Cascading Style Sheets are the main component of a website’s design – these files dictate pretty much every aspect of how your website looks and acts on any client browser. They also make it very easy and convenient to change your website’s layout however you see fit.
If you want to customize the look and feel of your website and have some knowledge of CSS, it’s relatively easy to replace your current template’s style sheets with your own in order to make the changes you need. [CSS Preprocessor Guide]
If you want to make small changes to your template, editing the original CSS files (after creating backups, of course!) is the easiest way to go. However, that is not the recommended practice, especially when you need to make major changes, mostly because new themes can be automatically updated and all your changes may be lost.
Creating a new, separate stylesheet can be as simple as creating a single file (e.g. “style.css” “customstyle.css” and placing it in the theme’s directory. Depending on the website’s complexity, you may want to create separate files for different parts of the website – for example, the home page, blog posts archive, photo gallery, forums can all be styled independently.
Since you’re creating the CSS files for an existing template that already has its own style sheets, you will need to view the original CSS files in order to know what selectors to use. Note that many modern themes don’t use the main style.css in the root directory, instead they have the CSS files placed in appropriate folders (e.g. “/library/css” or “/css”) – you can find them by browsing the template’s directory. To make things easier, you can just copy the original CSS code to your custom stylesheet and customize it as necessary.
After you’ve created your custom style sheet, you’ll need to integrate it into your existing theme – usually, this is an easy process that involves editing one or a few lines of code (to include your new CSS file, and remove the old one) in the header of the website. The location of the files and the placement of the code vary depending on what content management system you use.
Integrating your custom CSS into a WordPress theme is quite easy – you’ll need to replace the link to the original stylesheet with your own, or add it alongside. The code is usually located in the functions.php file in the theme’s directory:
You’ll need to replace “/css/style.css” with your own path, for example “/mycustomcss/customarchives.css”.
Or, if you don’t have any duplicate selectors in your custom stylesheet, you can place your stylesheet to load alongside the main CSS files:
The recommended process for any theme customization for WordPress is actually to create a child theme, which would use all the main theme’s files, but also allow you to use your own CSS styles. The process would be exactly the same as above, but you’ll be working with a separate folder (“supertheme-child” for a theme named “supertheme”), as well as new functions.php and style.css files that you’ll need to create based on the original ones.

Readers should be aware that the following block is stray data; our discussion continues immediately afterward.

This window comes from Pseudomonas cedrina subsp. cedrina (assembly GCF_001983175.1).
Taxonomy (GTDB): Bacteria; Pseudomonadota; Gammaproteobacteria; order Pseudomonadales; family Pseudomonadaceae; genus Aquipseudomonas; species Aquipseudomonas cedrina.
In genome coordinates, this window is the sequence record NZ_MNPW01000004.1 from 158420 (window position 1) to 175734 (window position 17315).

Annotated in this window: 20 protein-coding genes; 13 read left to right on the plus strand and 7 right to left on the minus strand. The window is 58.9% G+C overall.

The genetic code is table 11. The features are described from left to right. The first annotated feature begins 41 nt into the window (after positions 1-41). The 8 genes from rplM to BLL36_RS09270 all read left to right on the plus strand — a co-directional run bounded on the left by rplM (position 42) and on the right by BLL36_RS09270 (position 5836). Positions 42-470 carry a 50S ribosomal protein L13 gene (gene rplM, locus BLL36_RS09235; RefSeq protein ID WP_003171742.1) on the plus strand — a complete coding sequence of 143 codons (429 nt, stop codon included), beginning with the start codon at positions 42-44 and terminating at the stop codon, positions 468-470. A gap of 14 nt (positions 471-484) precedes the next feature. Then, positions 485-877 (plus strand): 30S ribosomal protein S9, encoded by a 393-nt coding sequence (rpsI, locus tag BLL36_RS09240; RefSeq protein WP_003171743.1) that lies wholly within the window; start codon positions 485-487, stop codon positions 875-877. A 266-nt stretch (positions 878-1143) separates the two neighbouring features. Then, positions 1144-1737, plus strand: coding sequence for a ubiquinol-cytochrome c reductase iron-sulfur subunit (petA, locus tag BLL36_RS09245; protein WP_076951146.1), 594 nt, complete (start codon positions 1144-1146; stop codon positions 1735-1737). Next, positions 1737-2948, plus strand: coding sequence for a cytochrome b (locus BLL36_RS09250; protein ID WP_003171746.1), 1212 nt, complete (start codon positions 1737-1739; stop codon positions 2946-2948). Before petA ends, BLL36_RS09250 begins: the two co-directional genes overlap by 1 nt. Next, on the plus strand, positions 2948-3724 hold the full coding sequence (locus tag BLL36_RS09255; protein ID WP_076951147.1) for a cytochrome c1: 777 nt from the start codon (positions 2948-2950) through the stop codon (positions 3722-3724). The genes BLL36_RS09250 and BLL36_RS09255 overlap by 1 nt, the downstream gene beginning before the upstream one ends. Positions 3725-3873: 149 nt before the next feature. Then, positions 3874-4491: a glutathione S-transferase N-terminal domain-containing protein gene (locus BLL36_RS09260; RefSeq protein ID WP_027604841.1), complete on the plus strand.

Integrating a custom style sheet with an existing Drupal theme is even easier than WordPress, which is quite surprising – the only thing you need to do is add your stylesheet to the “.info” file (e.g. “mytheme.info”) in the theme’s root directory.
The code is simple:
You can replace that with your own stylesheet or add it below if you want the theme to use both files (do note that the stylesheets further down the list will override the ones before them, this is the Cascading part of CSS in action):
You can specify a few options in the first bracket (replacing “all”) if you want your stylesheet to only apply in certain conditions. For example, if you want your stylesheet to be active only when the screen/browser width is 500 pixels, you’d use the following code:
The empty square brackets must be present – they show that the stylesheet is appended to an array and are necessary for proper function.
Adding your custom stylesheets to Joomla is just as easy as WordPress and Drupal. What you need to do is add a link to your stylesheet to the header of the template, which can be done in the joomla template’s index.php file.
Add your custom stylesheet in the following manner in the “head” tag (you’ll probably want to add it last, right before the closing “/head” tag if you load it alongside the original CSS files):
As you can see, it’s quite easy to add your own custom CSS files to your existing theme in WordPress, Drupal and Joomla. The procedure is more or less the same for most other major CMS, and if you’re using a static page generator, it’s even easier – just add a link to the CSS file in the header of the website and you’re good to go!
If you don’t see your changes in the browser, you may need to clean the browser cache or re-login to the website if you’re using a server side caching plugin. The hardest part is coding the stylesheets, but once you get the hang of CSS, you’ll be able to customize any part of your website to your liking.